OSHA has suspended Biden’s COVID-19 vaccine mandate post the federal appeals court's decision to pause. According to OSHA’s website, “While OSHA remains confident in its authority to protect workers in emergencies, OSHA has suspended activities related to the implementation and enforcement of the ETS [Emergency Temporary Standard] pending future developments in the litigation."
On November 4th, 2021, OSHA enacted an emergency temporary standard (ETS) regarding COVID-19 vaccinations. This ETS is intended to override local or state mandates which limit the employer's authority to require vaccination, testing, or face masks. The ETS was announced to protect those in the employment sector from the ‘grave danger’ the COVID-19 virus presents to unvaccinated employees. Though the ETS took effect immediately, OSHA requested comments and further questions hoping to work toward a final official standard.
Only a day later, enforcement of the ETS was temporarily stayed following several appeals by as many as 26 US states. The government has been required to respond to the issue, though with individual states appealing, the OSHA ETS it is likely to take more time for the matter to settle completely. For the moment, it’s important to know if you or your business could be impacted in the near future, and if so, what form that impact will take.
Through this mandate, OSHA plans to enforce vaccination requirements for employees throughout the United States. It requires either vaccination or weekly COVID-19 testing for employees who are either unable to receive the vaccine or refuse it.
Employers are required by the ETS to provide both reasonable paid sick leave for minor side effects of the vaccine, as well as up to four hours of paid time off to accommodate any necessary clinic appointments. However, the standard does not require employers to cover any costs associated with the weekly COVID-19 testing, nor the use of face coverings which may be required if an employee chooses not to or is unable to get the vaccine.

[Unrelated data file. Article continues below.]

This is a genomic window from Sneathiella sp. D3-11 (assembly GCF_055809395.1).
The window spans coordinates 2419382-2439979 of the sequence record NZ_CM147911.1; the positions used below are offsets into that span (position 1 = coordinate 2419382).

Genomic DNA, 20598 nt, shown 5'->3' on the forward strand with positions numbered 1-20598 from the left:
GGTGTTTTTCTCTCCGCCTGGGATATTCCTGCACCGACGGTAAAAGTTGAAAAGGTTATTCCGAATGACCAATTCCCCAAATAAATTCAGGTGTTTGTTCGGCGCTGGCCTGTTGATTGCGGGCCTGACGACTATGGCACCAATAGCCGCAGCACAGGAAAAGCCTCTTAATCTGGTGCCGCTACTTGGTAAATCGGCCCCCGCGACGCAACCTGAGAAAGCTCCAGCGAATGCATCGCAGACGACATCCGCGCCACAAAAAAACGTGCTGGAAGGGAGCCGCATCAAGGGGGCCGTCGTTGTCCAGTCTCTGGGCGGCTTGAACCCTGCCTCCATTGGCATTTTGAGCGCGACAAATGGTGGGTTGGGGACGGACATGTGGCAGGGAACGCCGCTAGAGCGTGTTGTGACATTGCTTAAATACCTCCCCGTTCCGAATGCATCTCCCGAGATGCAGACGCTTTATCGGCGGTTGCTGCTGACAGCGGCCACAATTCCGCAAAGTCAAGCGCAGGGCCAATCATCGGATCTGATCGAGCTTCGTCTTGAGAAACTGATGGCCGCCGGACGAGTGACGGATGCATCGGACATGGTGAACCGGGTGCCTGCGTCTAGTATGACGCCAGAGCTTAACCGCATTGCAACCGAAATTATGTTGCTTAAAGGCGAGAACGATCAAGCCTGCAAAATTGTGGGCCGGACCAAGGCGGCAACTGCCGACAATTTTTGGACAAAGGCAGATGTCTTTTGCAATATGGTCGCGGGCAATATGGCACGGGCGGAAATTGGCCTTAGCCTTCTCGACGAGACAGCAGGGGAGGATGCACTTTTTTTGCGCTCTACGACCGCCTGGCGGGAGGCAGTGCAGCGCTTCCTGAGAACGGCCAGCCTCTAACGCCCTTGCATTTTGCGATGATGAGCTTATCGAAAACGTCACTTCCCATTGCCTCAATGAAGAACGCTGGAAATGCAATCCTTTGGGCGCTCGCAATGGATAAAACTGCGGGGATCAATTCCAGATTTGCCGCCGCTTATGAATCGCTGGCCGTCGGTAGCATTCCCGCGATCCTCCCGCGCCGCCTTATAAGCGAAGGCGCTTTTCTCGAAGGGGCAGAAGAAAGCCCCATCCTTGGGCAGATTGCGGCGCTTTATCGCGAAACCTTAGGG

It’s important to note that some employees will likely be entitled to reasonable accommodation through their employer due to American Disability Act protections or religious beliefs. Some states have also already passed legislation to ensure employees can get their COVID-19 testing covered by employers. Even as written, there are clear complications within the ETS.
As of this moment, companies or employers with 100 or more employees fall under the OSHA mandate. The document itself holds information on which workers must be included in the count but in general, a company must include all United States locations. Part-time employees are included in the count but freelance or independent contractors are not.
Though a company may exceed 100 employees, their minimum requirements are also determined by the physical location of their workers. Those employees working from home or from another remote location, as well as those who do not work in close proximity with co-workers or customers, are not required by the ETS to get vaccinated. This exemption also applies to those who work exclusively outdoors.
For those employers who do not comply with the OSHA ETS, they could face citations of over $13,000 per offense, and if those offenses are willful or repeated, as much as $136,000.
The ETS outlined expected compliance by January 4th, 2022. At this time it is unclear if the ETS will return to effect or remain held up in courts. Depending on the government response, OSHA may have to extend its timeline, if a timeline remains relevant at all.
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